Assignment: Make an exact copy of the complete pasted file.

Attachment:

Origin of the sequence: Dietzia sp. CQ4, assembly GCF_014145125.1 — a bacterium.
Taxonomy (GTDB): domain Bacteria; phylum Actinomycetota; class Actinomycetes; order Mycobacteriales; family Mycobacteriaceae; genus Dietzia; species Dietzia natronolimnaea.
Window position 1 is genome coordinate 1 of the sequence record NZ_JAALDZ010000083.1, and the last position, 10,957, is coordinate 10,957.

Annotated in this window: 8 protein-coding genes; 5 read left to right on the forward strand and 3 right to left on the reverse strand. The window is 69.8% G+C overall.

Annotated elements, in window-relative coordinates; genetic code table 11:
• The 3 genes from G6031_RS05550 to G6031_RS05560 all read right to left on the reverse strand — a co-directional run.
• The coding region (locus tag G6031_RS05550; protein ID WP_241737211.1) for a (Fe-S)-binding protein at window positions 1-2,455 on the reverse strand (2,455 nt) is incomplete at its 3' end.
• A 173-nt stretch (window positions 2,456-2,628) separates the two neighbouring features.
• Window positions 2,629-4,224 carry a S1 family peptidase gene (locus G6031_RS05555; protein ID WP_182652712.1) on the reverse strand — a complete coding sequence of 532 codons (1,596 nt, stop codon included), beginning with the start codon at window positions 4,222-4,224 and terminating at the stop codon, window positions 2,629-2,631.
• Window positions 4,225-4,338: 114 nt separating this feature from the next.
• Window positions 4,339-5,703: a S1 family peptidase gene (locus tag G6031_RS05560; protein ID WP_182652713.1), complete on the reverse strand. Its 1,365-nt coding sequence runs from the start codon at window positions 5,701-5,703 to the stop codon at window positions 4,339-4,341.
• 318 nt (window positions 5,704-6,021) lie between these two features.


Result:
Origin of the sequence: Dietzia sp. CQ4, assembly GCF_014145125.1 — a bacterium.
Taxonomy (GTDB): domain Bacteria; phylum Actinomycetota; class Actinomycetes; order Mycobacteriales; family Mycobacteriaceae; genus Dietzia; species Dietzia natronolimnaea.
Window position 1 is genome coordinate 1 of the sequence record NZ_JAALDZ010000083.1, and the last position, 10,957, is coordinate 10,957.

Annotated in this window: 8 protein-coding genes; 5 read left to right on the forward strand and 3 right to left on the reverse strand. The window is 69.8% G+C overall.

Annotated elements, in window-relative coordinates; genetic code table 11:
• The 3 genes from G6031_RS05550 to G6031_RS05560 all read right to left on the reverse strand — a co-directional run.
• The coding region (locus tag G6031_RS05550; protein ID WP_241737211.1) for a (Fe-S)-binding protein at window positions 1-2,455 on the reverse strand (2,455 nt) is incomplete at its 3' end.
• A 173-nt stretch (window positions 2,456-2,628) separates the two neighbouring features.
• Window positions 2,629-4,224 carry a S1 family peptidase gene (locus G6031_RS05555; protein ID WP_182652712.1) on the reverse strand — a complete coding sequence of 532 codons (1,596 nt, stop codon included), beginning with the start codon at window positions 4,222-4,224 and terminating at the stop codon, window positions 2,629-2,631.
• Window positions 4,225-4,338: 114 nt separating this feature from the next.
• Window positions 4,339-5,703: a S1 family peptidase gene (locus tag G6031_RS05560; protein ID WP_182652713.1), complete on the reverse strand. Its 1,365-nt coding sequence runs from the start codon at window positions 5,701-5,703 to the stop codon at window positions 4,339-4,341.
• 318 nt (window positions 5,704-6,021) lie between these two features.